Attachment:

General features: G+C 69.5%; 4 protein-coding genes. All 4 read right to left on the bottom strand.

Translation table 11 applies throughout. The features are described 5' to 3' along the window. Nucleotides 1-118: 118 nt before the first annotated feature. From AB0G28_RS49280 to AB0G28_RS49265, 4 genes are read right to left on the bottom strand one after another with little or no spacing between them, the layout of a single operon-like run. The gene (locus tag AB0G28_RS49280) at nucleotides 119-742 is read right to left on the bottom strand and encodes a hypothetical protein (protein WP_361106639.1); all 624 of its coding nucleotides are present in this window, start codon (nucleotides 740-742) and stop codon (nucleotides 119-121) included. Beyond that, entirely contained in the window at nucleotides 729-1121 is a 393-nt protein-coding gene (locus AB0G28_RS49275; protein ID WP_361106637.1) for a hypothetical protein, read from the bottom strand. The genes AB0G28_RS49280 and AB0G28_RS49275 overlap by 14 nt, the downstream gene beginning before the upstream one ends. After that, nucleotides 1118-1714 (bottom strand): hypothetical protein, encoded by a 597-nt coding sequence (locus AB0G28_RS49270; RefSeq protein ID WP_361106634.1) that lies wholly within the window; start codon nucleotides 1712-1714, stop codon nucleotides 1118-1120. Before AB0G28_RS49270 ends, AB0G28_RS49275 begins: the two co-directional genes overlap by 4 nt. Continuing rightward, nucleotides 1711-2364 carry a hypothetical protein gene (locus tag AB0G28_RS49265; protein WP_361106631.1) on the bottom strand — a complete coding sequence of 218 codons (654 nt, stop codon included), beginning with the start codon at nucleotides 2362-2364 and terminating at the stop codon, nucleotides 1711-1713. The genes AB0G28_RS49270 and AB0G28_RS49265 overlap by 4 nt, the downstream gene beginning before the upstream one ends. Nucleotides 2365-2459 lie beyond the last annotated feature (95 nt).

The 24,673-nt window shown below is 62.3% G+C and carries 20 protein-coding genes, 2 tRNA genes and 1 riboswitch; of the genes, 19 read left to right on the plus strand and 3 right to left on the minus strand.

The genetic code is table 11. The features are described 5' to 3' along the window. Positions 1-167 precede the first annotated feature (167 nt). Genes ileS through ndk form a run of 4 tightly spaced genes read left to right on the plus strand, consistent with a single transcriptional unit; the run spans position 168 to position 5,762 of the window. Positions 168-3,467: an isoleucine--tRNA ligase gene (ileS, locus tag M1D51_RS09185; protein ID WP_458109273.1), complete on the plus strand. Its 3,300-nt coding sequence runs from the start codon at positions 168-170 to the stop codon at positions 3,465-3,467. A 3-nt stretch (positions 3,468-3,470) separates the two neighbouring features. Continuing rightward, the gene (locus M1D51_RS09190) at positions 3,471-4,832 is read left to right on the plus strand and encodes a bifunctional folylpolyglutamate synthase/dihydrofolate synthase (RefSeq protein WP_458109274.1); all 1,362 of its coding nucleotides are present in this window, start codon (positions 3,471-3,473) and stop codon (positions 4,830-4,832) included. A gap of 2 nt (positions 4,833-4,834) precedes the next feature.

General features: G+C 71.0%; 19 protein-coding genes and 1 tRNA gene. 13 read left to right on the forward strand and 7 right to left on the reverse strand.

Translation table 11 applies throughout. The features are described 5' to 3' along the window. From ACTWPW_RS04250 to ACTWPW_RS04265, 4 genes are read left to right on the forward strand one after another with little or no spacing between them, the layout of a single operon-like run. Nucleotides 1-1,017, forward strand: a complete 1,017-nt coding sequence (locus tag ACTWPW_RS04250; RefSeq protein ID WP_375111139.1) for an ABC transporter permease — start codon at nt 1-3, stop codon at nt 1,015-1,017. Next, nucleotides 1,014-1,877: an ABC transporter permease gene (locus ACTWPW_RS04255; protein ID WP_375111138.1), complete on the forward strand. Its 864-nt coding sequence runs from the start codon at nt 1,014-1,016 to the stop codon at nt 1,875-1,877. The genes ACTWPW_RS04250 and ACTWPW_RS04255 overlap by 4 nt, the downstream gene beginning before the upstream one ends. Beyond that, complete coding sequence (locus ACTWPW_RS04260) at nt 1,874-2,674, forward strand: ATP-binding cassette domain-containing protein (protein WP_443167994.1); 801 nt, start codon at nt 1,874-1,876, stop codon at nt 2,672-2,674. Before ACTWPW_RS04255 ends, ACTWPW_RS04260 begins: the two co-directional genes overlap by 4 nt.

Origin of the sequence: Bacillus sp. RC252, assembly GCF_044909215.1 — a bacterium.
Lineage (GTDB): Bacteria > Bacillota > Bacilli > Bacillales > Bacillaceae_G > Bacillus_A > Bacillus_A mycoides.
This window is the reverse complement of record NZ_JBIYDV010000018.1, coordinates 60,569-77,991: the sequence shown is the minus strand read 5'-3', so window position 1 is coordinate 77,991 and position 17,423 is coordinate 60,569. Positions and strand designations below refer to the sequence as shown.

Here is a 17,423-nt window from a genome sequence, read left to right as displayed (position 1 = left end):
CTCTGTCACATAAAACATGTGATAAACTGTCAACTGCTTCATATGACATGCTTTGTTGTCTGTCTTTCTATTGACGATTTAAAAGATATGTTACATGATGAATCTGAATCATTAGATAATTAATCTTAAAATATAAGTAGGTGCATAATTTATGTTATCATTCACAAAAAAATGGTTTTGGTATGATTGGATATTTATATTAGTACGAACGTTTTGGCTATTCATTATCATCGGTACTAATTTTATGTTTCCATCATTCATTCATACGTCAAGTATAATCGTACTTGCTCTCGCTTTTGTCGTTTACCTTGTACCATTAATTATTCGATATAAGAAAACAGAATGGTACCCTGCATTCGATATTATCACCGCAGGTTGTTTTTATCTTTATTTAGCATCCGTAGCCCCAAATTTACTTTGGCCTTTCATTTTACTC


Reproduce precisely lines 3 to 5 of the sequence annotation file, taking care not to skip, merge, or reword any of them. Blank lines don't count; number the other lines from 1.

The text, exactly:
The 24,673-nt window shown below is 62.3% G+C and carries 20 protein-coding genes, 2 tRNA genes and 1 riboswitch; of the genes, 19 read left to right on the plus strand and 3 right to left on the minus strand.

The genetic code is table 11. The features are described 5' to 3' along the window. Positions 1-167 precede the first annotated feature (167 nt). Genes ileS through ndk form a run of 4 tightly spaced genes read left to right on the plus strand, consistent with a single transcriptional unit; the run spans position 168 to position 5,762 of the window. Positions 168-3,467: an isoleucine--tRNA ligase gene (ileS, locus tag M1D51_RS09185; protein ID WP_458109273.1), complete on the plus strand. Its 3,300-nt coding sequence runs from the start codon at positions 168-170 to the stop codon at positions 3,465-3,467. A 3-nt stretch (positions 3,468-3,470) separates the two neighbouring features. Continuing rightward, the gene (locus M1D51_RS09190) at positions 3,471-4,832 is read left to right on the plus strand and encodes a bifunctional folylpolyglutamate synthase/dihydrofolate synthase (RefSeq protein WP_458109274.1); all 1,362 of its coding nucleotides are present in this window, start codon (positions 3,471-3,473) and stop codon (positions 4,830-4,832) included. A gap of 2 nt (positions 4,833-4,834) precedes the next feature.

General features: G+C 71.0%; 19 protein-coding genes and 1 tRNA gene. 13 read left to right on the forward strand and 7 right to left on the reverse strand.